Special Olympics Spring Games hosts thousands of Chicago participants: ‘Gold medals can take them places’

More than 2,000 children and adults with intellectual disabilities are competing this week in the Special Olympics Spring Games.

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One winning competitor flashes a gold medal Tuesday at Dunbar Park during the Chicago Special Olympics.

Anna Mathews, one winning competitor flashes a gold medal Tuesday at Dunbar Park during the Chicago Special Olympics.

Anthony Vazquez/Sun-Times

“I’ve got this,” 21-year-old Anna Mathews says as she sits on a bench at Dunbar Park on Tuesday. She’s nervous, but confident. More than 15 years participating in the Chicago Special Olympics and 50-plus gold medals help, too.

As the starter pistol goes off for the 100 meter dash, Mathews takes off and before long she speeds ahead her competitors. She wins the race, and with that gold medal she will head down to Bloomington, Illinois, in June for the statewide competition.

This week will see 2,092 competitors with intellectual disabilities from ages 8 to 65 race in a variety of track and field events for the Spring Games, said Melissa Garritano, managing director of Special Olympics Illinois. The athletes train and compete year-round, but the spring games — which involve 25 events —are major.

Created by Eunice Kennedy Shriver, the first ever Special Olympics was held in Chicago at Soldier Field in 1968, and is now an international competition.

“We have the world games coming up in June,” said Garritano. “We have a couple athletes from Illinois going to Berlin for a week, competing over there. They know these gold medals can take them places.”

Typical track and field races like meter dashes and shot put, along with wheelchair races, tennis ball throws and assisted races, are among events this week during the Special Olympics Spring Games.

Typical track and field races like meter dashes and shot put, along with wheelchair races, tennis ball throws and assisted races, are among events this week during the Special Olympics Spring Games.

Anthony Vazquez/Sun-Times

Typical track and field races like meter dashes and shot put, along with wheelchair races, tennis ball throws and assisted races, are among events this week.

Different parts of the Chicagoland area compete, as well as Chicago Public Schools and Chicago Park District teams. But overall the four-day-long competition allows everyone to cheer on one another and bond.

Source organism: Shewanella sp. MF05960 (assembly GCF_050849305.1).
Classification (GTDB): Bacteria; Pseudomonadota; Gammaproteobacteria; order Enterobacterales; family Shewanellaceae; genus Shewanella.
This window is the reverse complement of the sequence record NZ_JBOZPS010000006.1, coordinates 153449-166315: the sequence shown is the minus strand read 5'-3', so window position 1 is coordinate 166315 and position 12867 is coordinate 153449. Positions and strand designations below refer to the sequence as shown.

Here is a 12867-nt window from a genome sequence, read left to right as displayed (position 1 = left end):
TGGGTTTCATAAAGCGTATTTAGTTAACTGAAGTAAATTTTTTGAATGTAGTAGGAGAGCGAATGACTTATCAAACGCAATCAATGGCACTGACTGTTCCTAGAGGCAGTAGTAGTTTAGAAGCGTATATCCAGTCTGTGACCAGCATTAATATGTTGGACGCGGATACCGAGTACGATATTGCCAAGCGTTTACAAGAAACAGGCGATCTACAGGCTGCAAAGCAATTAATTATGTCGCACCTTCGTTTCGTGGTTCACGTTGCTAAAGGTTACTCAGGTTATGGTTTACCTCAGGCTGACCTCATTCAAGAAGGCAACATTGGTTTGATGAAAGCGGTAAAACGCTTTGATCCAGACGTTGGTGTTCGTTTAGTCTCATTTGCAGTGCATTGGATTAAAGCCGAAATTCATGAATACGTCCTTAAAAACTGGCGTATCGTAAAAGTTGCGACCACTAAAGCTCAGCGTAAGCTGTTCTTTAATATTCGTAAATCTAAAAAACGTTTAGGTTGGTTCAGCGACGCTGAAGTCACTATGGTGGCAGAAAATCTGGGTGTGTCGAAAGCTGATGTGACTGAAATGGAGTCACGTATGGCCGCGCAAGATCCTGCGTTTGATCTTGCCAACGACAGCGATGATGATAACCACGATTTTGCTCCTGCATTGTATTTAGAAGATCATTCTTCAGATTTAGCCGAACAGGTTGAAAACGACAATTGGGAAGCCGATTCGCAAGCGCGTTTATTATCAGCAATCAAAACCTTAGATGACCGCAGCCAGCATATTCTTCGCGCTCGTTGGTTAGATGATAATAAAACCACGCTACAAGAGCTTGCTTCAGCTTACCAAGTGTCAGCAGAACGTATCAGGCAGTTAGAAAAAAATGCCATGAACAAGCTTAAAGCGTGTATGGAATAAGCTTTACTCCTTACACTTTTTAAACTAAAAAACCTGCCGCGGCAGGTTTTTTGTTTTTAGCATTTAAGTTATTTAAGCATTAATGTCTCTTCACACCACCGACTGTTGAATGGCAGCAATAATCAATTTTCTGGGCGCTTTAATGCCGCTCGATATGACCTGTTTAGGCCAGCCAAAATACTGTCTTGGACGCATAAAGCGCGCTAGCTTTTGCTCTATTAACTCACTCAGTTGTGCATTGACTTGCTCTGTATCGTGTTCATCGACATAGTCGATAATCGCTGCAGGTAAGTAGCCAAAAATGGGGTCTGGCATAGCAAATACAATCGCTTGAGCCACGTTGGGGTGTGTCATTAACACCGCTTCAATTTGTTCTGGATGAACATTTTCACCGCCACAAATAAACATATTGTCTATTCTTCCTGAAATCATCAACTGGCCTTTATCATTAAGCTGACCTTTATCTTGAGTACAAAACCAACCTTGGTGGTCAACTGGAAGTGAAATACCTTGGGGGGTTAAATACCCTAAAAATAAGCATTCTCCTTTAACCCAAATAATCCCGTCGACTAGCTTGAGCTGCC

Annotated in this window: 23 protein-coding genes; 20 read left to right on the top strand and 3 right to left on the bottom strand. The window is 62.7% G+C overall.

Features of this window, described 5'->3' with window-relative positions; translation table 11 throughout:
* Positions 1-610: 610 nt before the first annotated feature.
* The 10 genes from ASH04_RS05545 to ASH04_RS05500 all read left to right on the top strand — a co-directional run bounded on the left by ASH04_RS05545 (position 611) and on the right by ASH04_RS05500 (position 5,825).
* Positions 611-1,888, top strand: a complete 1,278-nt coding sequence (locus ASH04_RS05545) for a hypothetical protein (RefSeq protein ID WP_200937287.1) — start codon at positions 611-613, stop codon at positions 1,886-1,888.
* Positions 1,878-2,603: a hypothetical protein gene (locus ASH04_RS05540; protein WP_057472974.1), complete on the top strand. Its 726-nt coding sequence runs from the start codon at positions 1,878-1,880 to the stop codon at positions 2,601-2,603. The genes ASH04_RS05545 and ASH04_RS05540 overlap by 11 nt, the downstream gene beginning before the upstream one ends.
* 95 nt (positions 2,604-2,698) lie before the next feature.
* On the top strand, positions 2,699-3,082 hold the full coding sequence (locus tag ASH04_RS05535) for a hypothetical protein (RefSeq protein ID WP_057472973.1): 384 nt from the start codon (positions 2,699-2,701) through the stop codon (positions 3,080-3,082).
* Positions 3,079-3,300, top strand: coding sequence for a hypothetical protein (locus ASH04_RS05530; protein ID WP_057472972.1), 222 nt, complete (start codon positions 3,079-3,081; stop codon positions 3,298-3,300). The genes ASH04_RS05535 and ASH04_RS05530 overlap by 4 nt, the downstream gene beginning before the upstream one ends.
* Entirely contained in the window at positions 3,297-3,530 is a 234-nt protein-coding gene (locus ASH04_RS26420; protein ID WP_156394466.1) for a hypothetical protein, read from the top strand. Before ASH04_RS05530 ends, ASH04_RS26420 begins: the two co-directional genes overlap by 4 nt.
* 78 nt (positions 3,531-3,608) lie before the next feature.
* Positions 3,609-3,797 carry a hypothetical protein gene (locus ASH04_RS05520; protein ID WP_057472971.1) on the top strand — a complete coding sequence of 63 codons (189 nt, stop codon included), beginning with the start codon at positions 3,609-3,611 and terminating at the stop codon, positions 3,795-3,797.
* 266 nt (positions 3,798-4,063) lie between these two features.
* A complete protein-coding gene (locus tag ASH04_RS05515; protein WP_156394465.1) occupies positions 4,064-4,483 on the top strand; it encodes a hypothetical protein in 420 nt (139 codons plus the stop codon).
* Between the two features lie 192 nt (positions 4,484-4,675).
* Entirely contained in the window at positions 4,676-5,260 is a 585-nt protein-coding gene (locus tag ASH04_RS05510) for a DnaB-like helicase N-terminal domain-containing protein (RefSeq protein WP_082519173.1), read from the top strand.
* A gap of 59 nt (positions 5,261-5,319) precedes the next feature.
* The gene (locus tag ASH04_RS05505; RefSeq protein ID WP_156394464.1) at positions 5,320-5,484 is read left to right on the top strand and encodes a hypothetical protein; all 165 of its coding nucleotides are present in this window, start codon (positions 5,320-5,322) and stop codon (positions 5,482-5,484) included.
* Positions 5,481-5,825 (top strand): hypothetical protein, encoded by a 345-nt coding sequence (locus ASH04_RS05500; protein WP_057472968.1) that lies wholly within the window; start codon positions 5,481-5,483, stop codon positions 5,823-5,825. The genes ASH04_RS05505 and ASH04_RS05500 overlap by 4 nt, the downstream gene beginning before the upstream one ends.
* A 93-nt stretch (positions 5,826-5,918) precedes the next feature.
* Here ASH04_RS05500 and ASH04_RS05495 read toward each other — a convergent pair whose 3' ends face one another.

About 1400 athletes competed Tuesday, Garritano says.

“They love the medals; if they get a ribbon they’re not too happy,” Garritano laughed.

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Kara McElligott poses for a portrait after a race in the 100m race at the 2023 Spring Special Olympics Games at Dunbar Park on Tuesday, May 9, 2023.

Anthony Vazquez/Sun-Times

Kara McElligott got a participation ribbon for her first race — a 100 meter. It’s the 35-year-old’s second year competing.

“I just love the whole atmosphere,” McElligott said. “It doesn’t bother me if I don’t win; I’m just going to compete. I’m just gonna have fun.”

McElligott, a Beverly resident, was at the state competition last year, and loves being able to meet new friends .

“I wish I could get everyone like me to do what I do, I really do,” she added. “It’s a great experience. You’re not just cheering for yourself, you’re cheering for your family.”

Kara’s mother, Mary, coached track and field for 15 years and couldn’t convince her daughter to join the sport. Eventually a family friend got her into it.

“She has blossomed with it,” Mary McElligott said. “She gets very nervous in the morning and she gets excited. But it’s such an awesome thing and it’s opened so many doors for her.”

Mariah Rush is a staff reporter at the Chicago Sun-Times via Report for America, a not-for-profit journalism program that aims to bolster the paper’s coverage of communities on the South and West sides.

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